In the dying weeks of her premiership, Theresa May is reported to be feuding with her chancellor about whether he’ll let her buy herself a political legacy by spending billions on pet projects. At the same time those fighting for her job are engaged in an inevitable bribery competition: which of them can promise to cut taxes most, boost spending more or somehow manage to do both? Labour says it will ‘end austerity’ by turning on the spending taps if it gets into office. In the background to all of this political jostling is the eternal question: ‘But where’s the money supposed to come from?’ Well, in a report commissioned by the Labour Party, a radical but simple answer has been provided: tax land. It’s not a new idea: far from it. But has its time finally come? 

The report Land for the Many has been written by a group chaired by George Monbiot, the environmental campaigner and Guardian columnist. It makes the case that the way we treat land is the source of many of our problems: the huge rise in house prices in recent decades, soaring rents, the collapse of wildlife and ecosystems, the loss of public space, the growth of inequalities, money-laundering and much besides. And it’s our failure to tax land that is at the root of everything else. Far from being the common inheritance on which the prosperity of everyone is built, land has become an asset for the rich to exploit as a tax shelter and for everyone else to suffer the consequences.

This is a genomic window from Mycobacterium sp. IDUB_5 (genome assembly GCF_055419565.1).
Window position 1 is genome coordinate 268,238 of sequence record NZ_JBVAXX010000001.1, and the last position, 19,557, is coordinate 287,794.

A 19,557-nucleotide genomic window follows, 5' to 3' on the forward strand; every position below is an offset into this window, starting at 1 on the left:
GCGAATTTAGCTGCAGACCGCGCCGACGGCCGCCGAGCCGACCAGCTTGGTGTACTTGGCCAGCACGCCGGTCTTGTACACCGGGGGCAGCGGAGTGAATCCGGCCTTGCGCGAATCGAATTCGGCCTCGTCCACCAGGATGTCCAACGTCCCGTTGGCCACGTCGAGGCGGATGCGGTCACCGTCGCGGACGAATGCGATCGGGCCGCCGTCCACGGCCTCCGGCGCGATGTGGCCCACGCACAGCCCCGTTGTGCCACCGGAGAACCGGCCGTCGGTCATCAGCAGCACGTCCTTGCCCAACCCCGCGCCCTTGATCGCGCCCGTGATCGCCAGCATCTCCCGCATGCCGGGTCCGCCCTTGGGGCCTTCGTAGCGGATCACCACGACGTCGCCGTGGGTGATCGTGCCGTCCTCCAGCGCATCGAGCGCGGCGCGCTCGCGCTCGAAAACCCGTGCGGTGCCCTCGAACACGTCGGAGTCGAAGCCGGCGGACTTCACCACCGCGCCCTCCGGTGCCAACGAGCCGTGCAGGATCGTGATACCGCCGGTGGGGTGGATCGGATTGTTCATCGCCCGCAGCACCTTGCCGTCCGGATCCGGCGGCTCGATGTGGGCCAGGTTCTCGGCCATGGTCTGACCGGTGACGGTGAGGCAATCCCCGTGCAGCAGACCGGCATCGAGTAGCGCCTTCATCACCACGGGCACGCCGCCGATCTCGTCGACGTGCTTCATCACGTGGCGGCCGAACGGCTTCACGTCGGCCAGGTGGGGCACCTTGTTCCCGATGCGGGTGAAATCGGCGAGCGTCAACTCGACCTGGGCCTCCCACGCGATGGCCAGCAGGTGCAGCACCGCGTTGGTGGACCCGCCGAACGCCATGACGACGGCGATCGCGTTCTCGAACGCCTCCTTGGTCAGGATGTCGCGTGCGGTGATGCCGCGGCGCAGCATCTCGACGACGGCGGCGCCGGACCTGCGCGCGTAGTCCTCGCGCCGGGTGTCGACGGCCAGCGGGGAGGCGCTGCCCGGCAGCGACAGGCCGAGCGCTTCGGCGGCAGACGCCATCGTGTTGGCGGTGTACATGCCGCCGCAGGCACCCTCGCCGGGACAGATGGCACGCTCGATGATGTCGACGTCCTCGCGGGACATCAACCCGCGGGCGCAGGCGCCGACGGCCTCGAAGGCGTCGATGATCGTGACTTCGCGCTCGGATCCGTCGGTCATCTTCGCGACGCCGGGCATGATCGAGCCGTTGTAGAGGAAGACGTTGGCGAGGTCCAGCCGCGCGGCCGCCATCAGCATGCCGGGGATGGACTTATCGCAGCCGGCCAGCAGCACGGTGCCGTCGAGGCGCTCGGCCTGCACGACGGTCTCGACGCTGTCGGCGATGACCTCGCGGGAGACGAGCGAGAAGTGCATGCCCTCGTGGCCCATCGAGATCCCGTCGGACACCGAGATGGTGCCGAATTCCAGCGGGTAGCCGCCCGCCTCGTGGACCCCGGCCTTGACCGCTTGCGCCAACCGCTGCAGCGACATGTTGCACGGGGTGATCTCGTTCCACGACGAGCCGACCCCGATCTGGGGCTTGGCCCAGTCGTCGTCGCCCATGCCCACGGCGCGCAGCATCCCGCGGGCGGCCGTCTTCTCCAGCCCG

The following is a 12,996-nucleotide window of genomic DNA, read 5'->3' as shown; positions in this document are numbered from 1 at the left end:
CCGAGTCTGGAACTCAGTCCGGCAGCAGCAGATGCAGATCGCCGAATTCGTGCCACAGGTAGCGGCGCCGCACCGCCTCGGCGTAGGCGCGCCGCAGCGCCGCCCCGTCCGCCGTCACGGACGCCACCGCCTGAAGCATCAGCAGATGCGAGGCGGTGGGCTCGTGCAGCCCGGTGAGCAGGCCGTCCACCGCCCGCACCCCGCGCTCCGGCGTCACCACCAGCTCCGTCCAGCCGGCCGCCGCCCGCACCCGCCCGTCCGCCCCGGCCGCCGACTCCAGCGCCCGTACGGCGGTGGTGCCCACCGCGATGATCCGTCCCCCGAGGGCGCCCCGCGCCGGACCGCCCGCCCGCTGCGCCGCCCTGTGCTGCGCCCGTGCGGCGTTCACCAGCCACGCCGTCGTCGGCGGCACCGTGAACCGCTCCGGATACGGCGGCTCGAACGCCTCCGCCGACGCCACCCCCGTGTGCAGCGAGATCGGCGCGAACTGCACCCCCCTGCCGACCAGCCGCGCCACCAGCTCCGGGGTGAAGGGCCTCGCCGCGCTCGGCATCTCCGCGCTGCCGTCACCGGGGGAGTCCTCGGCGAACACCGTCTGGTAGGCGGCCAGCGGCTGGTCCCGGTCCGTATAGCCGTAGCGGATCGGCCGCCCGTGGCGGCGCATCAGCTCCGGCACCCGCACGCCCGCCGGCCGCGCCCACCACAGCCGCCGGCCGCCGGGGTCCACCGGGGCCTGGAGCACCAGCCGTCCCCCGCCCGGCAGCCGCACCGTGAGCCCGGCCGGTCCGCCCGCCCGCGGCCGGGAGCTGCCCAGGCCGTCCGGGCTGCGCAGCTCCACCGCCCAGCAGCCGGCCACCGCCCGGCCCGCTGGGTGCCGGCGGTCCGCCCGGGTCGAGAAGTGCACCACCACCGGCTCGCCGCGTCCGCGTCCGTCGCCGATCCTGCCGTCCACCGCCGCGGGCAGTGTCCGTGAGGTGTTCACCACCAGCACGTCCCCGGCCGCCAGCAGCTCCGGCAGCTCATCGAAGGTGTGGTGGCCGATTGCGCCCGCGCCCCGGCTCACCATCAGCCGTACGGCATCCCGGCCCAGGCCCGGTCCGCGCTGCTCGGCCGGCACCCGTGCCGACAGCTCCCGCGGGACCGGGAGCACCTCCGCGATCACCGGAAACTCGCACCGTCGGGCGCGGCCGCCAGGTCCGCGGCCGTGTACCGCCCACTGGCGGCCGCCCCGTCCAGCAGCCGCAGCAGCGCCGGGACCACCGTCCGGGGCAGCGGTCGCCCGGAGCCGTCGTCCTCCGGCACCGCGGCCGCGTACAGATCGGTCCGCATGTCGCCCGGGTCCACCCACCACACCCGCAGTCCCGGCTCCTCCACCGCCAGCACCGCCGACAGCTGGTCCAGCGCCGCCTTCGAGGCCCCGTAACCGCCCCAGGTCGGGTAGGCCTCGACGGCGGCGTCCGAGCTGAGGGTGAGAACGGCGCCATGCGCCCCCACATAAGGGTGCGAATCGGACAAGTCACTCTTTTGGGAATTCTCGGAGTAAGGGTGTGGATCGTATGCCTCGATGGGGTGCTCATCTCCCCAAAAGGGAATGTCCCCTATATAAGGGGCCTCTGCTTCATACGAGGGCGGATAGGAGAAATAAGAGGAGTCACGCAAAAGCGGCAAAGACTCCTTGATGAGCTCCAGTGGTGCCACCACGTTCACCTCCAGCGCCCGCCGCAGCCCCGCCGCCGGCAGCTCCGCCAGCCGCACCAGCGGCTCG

The result of the current tax regime is that when farm land comes on the market it is now much more likely to be bought by rich people looking for somewhere to put their money so that the taxman can’t get his hands on it than by farmers wanting to use it to grow food. Between 2011 and 2017 the proportion of agricultural land sold to farmers fell from 60% to 40%. George Monbiot cites evidence from the campaigning group Tax Justice UK that by owning agricultural land, 261 rich families dodged paying £208m in inheritance tax in 2015/16.